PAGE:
I admit I am not the most enthusiastic spokesman on the virtues of Brussels sprouts. I endure them at home because my wife says they are good for me and I better eat them or else.

Her Brussels sprouts actually are pretty good. However, I usually let others have the honor of ordering Brussels sprouts at a restaurant. I will take a bite because that’s my job, but I usually find something significantly displeasing about them.

While I had my back turned, my wife recently ordered Brussels sprouts ($8.50) as a sharable side dish for dinner at Levain Kitchen & Bakery.

When one of the largest bowls of Brussels sprouts I ever saw landed on our table, I reluctantly took a bite of the little cabbage-like veggies that had been cut in half. Then I took another bite. And another. And another. And another.

My admiration for this dish started with an unusually pleasing aroma, and the flavor followed. The tender Brussels sprouts had been cooked with almonds and red cabbage, and the blend was intoxicating.

We also shared a couple of appetizers, butternut squash soup ($5) and a “warm” salad ($10). The salad was warm and large enough to be a main dish. It included a tasty mix of small cubes of butternut squash, sautéed mushrooms, lettuce, quinoa, red onion and just a touch of bacon.

The butternut squash soup, always a winter favorite, was thick and flavorful.

The previous three items would be enough for us for dinner on most nights, but we soldiered on with two entrees — gnocchi ($16) and lamb sausage ($18).

The small dumplings in the gnocchi were cooked with cauliflower, cabbage, brown butter, butternut squash and crimini mushrooms. This was a vegetarian dish full of flavor.

I had wanted the lamb ribs appetizer, but it had sold out that night. So I had lamb on my mind, which likely is why I ordered the lamb sausage over the pork schnitzel, which also had caught my eye.

Two sizable links of lamb sausage were served over a mound of warm quinoa, cabbage and butternut squash. It was topped with a yogurt sauce that gave the flavor of the dish a Middle Eastern slant.

We went on a Wednesday night, which is pizza night. We had heard good things about the pizzas. Levain offers two pizzas on those nights, one a vegetarian, and we likely will try a pizza on a future visit.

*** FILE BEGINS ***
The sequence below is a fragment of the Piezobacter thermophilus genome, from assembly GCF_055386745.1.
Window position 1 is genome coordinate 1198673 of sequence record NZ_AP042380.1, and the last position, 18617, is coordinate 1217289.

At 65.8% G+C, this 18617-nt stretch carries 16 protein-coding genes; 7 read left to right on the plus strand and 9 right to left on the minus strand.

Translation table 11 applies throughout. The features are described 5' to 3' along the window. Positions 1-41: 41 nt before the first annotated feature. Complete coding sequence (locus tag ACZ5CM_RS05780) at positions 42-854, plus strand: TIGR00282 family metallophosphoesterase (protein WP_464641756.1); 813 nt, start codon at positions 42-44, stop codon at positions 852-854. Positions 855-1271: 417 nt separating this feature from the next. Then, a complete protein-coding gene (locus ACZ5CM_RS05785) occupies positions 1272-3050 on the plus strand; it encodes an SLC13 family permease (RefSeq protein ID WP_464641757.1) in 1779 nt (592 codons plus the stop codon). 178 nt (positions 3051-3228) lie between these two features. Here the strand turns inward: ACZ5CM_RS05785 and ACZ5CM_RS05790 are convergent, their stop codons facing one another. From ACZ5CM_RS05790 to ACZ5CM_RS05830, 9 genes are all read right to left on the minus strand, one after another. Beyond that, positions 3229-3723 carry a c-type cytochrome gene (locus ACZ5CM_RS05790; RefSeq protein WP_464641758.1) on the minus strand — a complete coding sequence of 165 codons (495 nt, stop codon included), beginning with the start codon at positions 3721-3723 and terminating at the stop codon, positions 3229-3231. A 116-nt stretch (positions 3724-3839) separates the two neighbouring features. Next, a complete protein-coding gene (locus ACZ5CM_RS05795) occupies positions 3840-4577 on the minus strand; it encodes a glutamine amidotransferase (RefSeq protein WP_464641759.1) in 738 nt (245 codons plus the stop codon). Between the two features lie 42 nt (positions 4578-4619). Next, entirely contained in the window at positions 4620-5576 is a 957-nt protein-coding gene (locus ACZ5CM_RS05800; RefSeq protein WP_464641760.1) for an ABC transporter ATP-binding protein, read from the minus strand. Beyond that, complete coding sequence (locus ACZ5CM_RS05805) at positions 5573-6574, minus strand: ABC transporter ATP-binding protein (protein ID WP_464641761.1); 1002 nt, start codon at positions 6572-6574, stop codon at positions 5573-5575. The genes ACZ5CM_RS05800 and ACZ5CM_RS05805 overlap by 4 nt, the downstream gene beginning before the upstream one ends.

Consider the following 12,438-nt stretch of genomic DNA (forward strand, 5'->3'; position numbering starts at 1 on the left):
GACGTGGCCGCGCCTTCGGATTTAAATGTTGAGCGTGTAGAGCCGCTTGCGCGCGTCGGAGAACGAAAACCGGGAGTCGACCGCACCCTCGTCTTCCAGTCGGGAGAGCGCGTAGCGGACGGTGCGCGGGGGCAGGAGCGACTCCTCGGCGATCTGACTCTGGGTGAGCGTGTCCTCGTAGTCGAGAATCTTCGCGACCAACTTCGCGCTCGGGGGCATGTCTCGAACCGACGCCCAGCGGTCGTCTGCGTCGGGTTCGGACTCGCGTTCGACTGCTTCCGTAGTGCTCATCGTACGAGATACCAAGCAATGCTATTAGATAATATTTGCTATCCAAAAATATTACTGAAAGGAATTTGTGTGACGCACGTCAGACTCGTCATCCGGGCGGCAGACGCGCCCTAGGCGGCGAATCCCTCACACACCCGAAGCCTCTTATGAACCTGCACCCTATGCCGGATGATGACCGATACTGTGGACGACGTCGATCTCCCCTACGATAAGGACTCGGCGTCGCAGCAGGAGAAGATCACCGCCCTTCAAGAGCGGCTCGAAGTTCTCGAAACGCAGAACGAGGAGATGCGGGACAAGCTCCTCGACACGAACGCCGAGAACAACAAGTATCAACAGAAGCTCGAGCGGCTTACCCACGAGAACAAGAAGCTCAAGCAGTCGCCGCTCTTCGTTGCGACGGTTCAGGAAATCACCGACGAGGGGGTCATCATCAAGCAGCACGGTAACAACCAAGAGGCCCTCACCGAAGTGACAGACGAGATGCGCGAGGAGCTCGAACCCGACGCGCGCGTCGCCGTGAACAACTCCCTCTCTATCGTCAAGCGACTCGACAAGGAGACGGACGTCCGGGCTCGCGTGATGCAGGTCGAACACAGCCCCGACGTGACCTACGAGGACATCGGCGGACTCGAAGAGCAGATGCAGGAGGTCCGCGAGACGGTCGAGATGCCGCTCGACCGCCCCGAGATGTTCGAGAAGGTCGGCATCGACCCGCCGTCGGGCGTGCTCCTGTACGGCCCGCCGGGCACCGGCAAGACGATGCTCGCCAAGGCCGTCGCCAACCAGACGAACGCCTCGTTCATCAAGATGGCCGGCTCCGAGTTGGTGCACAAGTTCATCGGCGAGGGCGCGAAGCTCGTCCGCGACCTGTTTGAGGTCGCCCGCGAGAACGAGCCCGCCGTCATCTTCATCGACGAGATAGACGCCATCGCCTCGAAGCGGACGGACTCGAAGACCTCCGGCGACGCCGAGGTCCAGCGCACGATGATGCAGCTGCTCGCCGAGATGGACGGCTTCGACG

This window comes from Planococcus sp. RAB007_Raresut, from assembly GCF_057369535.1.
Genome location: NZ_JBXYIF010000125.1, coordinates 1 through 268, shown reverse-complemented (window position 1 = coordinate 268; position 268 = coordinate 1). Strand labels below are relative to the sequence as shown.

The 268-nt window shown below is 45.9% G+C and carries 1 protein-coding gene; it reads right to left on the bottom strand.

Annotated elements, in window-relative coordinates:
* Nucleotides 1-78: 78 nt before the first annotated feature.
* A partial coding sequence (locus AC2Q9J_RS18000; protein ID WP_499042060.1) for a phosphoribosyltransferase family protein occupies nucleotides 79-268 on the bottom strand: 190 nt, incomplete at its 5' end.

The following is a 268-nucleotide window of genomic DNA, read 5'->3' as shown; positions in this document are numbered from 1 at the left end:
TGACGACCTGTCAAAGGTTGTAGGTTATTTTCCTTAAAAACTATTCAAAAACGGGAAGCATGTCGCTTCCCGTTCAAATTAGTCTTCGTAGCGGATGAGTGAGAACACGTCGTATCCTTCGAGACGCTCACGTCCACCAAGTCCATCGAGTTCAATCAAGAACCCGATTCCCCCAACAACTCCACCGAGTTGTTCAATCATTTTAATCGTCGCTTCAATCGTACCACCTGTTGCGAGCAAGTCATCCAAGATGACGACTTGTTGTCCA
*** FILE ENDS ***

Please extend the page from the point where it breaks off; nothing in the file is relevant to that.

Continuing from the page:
We haven’t even touched on our favorite dinner dish at Levain, which I assumed wasn’t available pizza nights. Agnolotti is an off-menu special most nights and sells out quickly.

We watched chef-proprietor Trey Winkle prepare his agnolotti when we visited for a photo shoot. Agnolotti are like small ravioli and may be stuffed with a variety of items. Winkle made his with a roasted carrot and Brie cheese filling that only can be described as heavenly.

A children’s dinner menu includes a choice of gnocchi, cheeseburger with fries or grilled cheese with fries for $8 each.

Levain opened as a breakfast-brunch spot in late 2017 and dabbled in wine dinners and other special dinners for a while. We had not been there since Winkle started offering regular nightly dinners a few months ago.

“We wanted to offer something a little different and more robust at night and still have wholesome, approachable, hand-made food,” Winkle said recently. “It has gone well, and we’re usually packed on the Wednesday pizza nights.”

The bar selections are limited but still more than adequate. Levain has a few specialty cocktails, a nice wine list and all local beers.

Our server, Michael, was terrific, engaging but not over the top. He knew how the dishes had been prepared and was well-versed in the wine list, as well.

The breakfast-brunch menu is served to 2 p.m. Tuesday-Sunday and features a variety of dishes, most priced around $10, give or take. Dinner starts at 5 p.m. Tuesday-Saturday, and Sunday is brunch only.

Winkle is a former executive chef at R Bar & Grill, whose owner, Bill Grant, was instrumental in supporting Winkle’s career and helping Winkle, his wife, Christina, and their friend Angie Scott open Levain.

Christina and Angie tastefully decorated the shotgun space, where most of the 28 seats are along a wall banquette fronted by granite tables and wood chairs with caramel-colored cushions. Levain has six seats at the bar, and a heated patio space is comfortable at about 45 degrees or higher.

Scott Cherry



Twitter: @ScottCherryTW

Scene Writer

Scott is in his second tour of duty with the Tulsa World. He was a sports writer during his first stop. Since returning to the World in 1992, he has been the food writer and now restaurant critic and wine columnist. Phone: 918-581-8463